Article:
- Buy movies/books/pajamas during Black Friday or major sales throughout the year. The Pokemon pajamas I purchased for my son are originally $30. I got them for $5 on Black Friday, as well as the books. Black Friday is also a great time to purchase movies as many stores will have them anywhere from $1-$7! I realize Black Friday goes against most of what minimalism stands for, but you are not contributing to excessive consumerism if what you are purchasing will be useful or valued.
- Skip random shopping trips throughout the year. Besides the SUPER rare special occasion, my husband and I do not buy toys throughout the year. Receiving gifts is set aside for birthdays and Christmas. If my children want something during the year I will encourage them to ask for it for their birthday if it’s something they still deeply desire at that point. Many things they ask for are trends that they are over within a couple of weeks, but if something sticks in their brain for months, there is a good chance they will receive it.
- Pay close attention to what your children enjoy or are skilled at. I touch on this in the video, but my daughter is more of a role play, musical type. Whereas my son is most stimulated by building and creating. I’m not going to buy my daughter legos because I know she’ll be bored within five minutes. And my son isn’t going to want a karaoke machine because it doesn’t challenge him enough. When you really take the time to recognize what your children excel at or enjoy, gift giving becomes much more intentional.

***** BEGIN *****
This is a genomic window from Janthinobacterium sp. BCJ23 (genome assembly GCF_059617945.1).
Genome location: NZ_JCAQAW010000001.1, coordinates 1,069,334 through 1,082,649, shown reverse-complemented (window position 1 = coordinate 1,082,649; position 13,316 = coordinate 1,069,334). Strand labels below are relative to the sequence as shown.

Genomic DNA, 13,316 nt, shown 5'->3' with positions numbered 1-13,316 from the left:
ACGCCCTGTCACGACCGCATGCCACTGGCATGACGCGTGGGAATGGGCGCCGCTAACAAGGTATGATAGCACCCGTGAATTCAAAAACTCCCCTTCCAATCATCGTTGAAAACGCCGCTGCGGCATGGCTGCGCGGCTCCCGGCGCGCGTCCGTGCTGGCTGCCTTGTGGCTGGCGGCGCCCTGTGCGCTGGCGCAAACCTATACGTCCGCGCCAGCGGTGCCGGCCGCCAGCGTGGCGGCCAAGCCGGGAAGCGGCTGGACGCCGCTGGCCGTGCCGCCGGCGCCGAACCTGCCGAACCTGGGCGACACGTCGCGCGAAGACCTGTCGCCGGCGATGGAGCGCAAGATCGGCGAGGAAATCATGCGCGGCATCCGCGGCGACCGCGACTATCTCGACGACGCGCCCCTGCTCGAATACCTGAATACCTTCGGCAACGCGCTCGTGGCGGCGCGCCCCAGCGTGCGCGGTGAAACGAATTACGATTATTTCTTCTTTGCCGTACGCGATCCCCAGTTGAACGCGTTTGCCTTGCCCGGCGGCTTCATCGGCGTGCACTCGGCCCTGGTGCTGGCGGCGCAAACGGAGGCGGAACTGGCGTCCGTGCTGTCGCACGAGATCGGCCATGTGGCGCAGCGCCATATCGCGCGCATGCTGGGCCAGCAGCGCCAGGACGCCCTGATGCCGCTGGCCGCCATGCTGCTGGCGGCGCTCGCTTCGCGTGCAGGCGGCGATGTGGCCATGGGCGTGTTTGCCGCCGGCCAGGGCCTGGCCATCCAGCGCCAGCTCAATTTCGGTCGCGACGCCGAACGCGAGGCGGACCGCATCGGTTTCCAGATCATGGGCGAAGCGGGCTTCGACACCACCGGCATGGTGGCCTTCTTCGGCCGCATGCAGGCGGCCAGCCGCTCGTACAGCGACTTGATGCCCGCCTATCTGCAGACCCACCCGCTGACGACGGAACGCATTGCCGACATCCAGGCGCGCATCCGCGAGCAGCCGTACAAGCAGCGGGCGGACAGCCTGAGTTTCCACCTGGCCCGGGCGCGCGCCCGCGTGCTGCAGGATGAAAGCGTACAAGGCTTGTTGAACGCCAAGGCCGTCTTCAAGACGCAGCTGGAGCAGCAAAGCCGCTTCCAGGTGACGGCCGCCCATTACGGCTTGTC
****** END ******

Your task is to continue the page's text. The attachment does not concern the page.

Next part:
- Lastly, consider experiences over gifts. You may want to buy a year pass to your child’s favorite theme park. Or if your time/budget allows, visit a place that your family can enjoy while your children witness other children living and loving life with less.
There you have it! Keep in mind, minimalism will look different for your family than it does mine. Minimalism will look different to a bachelor than it will for a family of 5. There is no right or wrong way. The goal is intentional living by removing the things from our lives that do not bring us joy or are not found to be useful.
Do it your way!